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NCJ Number: 73274 Find in a Library
Title: Victimology - Recent Trends
Journal: Criminologie  Volume:13  Issue:1  Dated:(1980)  Pages:6-36
Author(s): E Fattah
Date Published: 1980
Page Count: 31
Type: Report (Study/Research)
Format: Article
Language: French
Country: Canada
Annotation: The development of victimology is traced, and recent trends in research and theory are analyzed in this Canadian study.
Abstract: The study of crime victims, which in the 1950's and 1960's was still in an embryonic state, has developed into a promising branch of criminology. A growing body of knowdedge and publications on victims and victimization, a series of international symposia (in particular the International Symposium on Victimology held in Bellagio, Italy, in 1975), and an international scientific journal on victimology published in Washington, D.C., are the major catalysts of this development. Causes for the growing interest in crime victims include a conservative shift in public attitudes emphasizing the rights of the victim rather than those of the offender, the influence of the feminist movements focus on female crime victims, and emphasis on applied rather than theoretical criminology funded by government organizations such as LEAA in the United States. In theoretical studies, progress was made in defining the scope and impact of victimology and in assessing the field of unreported crimes. The typologies of crime victims, which constituted a primary interest in early victimological research, now focus on particular population groups who are the favorite targets of offenders. Psychologists have broadened understanding of the influence of the victim on judicial decisions against the offender. Progress has been made in increasing the offenders' and the public's understanding of victims. Although additional research is needed, the relations between victims and offenders have been analyzed in terms of closeness and distance, approach and retreat. The article includes an extensive international bibliography of over 100 entries.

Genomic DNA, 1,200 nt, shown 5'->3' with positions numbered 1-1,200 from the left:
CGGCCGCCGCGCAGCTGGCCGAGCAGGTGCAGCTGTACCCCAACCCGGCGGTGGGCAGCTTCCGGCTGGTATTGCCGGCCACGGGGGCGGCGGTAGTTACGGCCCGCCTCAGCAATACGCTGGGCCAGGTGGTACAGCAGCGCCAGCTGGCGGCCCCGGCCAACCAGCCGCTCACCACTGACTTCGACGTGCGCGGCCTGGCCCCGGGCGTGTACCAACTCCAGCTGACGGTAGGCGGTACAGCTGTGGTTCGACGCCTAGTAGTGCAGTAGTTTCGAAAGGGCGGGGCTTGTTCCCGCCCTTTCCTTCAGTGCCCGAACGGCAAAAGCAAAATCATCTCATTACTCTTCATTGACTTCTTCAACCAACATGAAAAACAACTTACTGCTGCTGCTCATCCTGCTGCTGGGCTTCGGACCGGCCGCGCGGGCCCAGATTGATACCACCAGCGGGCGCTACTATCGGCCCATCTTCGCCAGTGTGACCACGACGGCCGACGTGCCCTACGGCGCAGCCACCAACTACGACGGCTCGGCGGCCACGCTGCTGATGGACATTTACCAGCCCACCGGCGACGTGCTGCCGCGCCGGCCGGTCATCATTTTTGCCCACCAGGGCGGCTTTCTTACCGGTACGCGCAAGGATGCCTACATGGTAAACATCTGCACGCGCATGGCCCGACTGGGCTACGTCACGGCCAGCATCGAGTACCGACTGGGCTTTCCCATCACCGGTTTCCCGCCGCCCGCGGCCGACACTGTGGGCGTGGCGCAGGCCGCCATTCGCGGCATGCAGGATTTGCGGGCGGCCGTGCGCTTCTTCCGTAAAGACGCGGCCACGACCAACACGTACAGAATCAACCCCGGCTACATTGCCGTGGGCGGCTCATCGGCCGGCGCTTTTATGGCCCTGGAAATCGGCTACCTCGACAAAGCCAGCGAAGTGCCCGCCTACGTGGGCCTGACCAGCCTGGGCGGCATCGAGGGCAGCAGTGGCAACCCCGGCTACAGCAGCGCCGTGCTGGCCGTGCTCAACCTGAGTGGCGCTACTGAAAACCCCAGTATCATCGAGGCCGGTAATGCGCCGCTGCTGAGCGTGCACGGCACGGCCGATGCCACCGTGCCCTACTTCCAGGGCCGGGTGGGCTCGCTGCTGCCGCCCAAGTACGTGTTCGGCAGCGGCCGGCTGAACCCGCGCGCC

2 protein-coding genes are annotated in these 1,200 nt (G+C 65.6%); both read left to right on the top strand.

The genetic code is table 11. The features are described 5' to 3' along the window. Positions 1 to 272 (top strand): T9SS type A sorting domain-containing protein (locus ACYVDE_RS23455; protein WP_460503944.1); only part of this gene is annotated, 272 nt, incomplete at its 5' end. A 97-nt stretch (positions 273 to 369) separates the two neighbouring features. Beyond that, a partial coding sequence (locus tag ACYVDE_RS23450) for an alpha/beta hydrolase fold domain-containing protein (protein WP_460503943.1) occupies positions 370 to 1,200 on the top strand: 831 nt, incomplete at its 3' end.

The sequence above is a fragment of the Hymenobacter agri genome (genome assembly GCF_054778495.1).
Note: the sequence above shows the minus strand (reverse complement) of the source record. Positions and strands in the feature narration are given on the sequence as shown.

Index Term(s): Research; Studies; Victim-offender relationships; Victimology
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